How do you write an anti-to-do list?

I love to-do lists. If Slate ever adds a fourth horse to its Trump Apocalypse Watch, I might pull a Kenneth Parcell and attack my "dream chores" before the world's ending. But since having had a child, I find it more difficult to maintain a to-do list. Mine have been chewed, torn up, and scribbled upon by my curious kiddo. Case in point:

Next item on the to-do list: stop leaving Sharpies within reach.

Next item on the to-do list: stop leaving Sharpies within reach.

Because so many of my to-do items have been destroyed or prematurely crossed out, I've mostly gone electronic with my lists. I've had great success with my current to-do list app, Carrot, who sends vague threats about my virtual kitten's health when I'm not productive enough. I'm doing a great job finishing day-to-day tasks. Even with this app, though, my dusty tasks are piling up. As Carrot so often reminds me, I'm falling behind. 

That's why I was so excited to read L.V. Anderson's Anti-To-Do List. The "done list," a concept she borrows from productivity research, isn't a record of tasks to do, but of things accomplished. The list is a visual reminder of those things you're most proud of, be those small daily tasks or long lifetime ones.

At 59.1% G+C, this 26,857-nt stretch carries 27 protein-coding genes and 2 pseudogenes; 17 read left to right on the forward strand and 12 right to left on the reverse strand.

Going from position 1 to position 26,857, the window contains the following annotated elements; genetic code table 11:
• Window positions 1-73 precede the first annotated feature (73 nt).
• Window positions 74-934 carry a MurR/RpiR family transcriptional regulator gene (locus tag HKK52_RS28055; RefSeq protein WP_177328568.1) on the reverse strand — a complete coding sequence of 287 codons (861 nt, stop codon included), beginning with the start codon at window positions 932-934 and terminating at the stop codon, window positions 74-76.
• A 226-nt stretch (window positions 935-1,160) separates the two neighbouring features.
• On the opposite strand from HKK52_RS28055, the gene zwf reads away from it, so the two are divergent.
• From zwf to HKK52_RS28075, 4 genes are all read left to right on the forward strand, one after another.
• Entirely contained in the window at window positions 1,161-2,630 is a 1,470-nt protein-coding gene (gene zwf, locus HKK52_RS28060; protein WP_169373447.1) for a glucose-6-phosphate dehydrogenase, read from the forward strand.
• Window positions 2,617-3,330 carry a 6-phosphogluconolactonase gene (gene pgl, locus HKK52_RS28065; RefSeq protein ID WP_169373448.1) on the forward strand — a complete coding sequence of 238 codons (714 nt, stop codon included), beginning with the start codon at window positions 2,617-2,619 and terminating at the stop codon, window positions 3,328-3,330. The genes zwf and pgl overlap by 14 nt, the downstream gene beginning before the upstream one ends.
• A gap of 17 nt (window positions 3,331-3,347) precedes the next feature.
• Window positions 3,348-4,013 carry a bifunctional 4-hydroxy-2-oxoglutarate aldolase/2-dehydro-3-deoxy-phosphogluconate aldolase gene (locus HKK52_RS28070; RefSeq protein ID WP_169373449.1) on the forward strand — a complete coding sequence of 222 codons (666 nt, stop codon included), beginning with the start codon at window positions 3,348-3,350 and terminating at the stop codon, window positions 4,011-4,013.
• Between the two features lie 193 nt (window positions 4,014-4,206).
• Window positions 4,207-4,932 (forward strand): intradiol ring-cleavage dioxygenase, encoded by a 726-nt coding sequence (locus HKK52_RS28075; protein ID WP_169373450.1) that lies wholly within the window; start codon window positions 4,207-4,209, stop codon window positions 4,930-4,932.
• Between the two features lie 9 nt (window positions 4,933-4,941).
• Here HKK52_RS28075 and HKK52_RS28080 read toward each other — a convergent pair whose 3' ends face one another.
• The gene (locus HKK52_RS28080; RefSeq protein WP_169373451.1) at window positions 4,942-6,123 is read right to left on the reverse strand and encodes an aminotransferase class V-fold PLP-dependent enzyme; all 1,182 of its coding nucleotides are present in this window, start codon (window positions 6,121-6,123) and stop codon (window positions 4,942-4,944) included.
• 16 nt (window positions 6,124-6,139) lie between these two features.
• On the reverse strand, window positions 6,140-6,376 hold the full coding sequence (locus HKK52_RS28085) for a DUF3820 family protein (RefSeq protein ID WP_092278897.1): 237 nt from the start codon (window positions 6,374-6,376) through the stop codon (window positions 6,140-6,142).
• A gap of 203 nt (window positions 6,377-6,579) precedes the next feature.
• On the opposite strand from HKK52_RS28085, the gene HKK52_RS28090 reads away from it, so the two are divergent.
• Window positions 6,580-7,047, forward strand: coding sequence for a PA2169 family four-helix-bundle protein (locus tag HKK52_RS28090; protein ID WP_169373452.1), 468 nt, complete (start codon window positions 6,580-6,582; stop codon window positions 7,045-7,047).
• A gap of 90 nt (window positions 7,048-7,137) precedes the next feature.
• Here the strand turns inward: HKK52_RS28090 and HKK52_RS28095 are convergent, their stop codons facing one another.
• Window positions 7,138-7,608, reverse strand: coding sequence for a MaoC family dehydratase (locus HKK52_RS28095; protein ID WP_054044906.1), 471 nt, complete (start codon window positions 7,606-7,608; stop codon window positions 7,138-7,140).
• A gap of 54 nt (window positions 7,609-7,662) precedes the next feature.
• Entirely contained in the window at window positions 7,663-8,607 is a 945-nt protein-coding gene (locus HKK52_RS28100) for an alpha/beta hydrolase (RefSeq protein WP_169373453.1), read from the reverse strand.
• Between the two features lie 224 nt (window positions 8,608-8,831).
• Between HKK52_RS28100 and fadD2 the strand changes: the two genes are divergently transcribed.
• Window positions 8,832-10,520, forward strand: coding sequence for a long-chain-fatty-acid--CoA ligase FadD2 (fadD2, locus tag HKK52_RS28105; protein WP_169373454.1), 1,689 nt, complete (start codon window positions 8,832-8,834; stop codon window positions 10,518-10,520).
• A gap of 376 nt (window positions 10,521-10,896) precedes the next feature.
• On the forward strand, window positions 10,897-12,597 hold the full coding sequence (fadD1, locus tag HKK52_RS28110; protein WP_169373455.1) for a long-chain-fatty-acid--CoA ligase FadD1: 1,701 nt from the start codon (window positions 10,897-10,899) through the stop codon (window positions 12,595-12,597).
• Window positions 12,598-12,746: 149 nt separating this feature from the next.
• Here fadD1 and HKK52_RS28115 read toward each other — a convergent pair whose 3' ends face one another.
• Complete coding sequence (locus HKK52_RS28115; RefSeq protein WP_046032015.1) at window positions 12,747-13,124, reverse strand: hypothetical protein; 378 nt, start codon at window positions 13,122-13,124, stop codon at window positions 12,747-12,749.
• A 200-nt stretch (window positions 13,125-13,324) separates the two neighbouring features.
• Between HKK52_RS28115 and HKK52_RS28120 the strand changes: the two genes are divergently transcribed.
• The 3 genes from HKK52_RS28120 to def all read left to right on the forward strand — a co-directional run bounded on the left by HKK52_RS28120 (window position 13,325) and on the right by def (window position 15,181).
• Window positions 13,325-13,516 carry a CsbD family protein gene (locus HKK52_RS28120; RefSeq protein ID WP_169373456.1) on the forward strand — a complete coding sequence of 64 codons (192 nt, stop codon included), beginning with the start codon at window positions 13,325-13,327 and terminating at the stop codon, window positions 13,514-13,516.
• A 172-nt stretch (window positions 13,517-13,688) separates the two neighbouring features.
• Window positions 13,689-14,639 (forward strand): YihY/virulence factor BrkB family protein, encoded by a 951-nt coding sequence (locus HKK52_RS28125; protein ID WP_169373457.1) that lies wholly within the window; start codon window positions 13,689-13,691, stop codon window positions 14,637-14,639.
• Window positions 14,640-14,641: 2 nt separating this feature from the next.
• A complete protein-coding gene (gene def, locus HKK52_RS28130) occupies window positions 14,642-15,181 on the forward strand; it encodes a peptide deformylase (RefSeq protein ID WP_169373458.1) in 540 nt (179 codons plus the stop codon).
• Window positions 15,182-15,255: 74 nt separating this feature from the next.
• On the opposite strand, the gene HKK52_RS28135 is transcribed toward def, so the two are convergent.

On those days when I don't get to cross anything off of my to-do list, I've taken to making mental done lists like this one:

  1. Played Candy Land 10 times

  2. Went out to lunch with kiddo BY MYSELF!

  3. Shopped for dinner.

  4. Baked cookies.

  5. Walked to the park.

  6. Washed 3 loads of laundry.

  7. Dried 2 loads of laundry.

  8. Folded 1 load of laundry.

  9. Read a bonus bedtime story.

  10. Cuddled kiddo to sleep.

I love my done list because it reinforces why I haven't gotten to my dusty tasks. If I can secure the Sharpies, I might have to start writing them down to remind myself that I'm getting the important things done.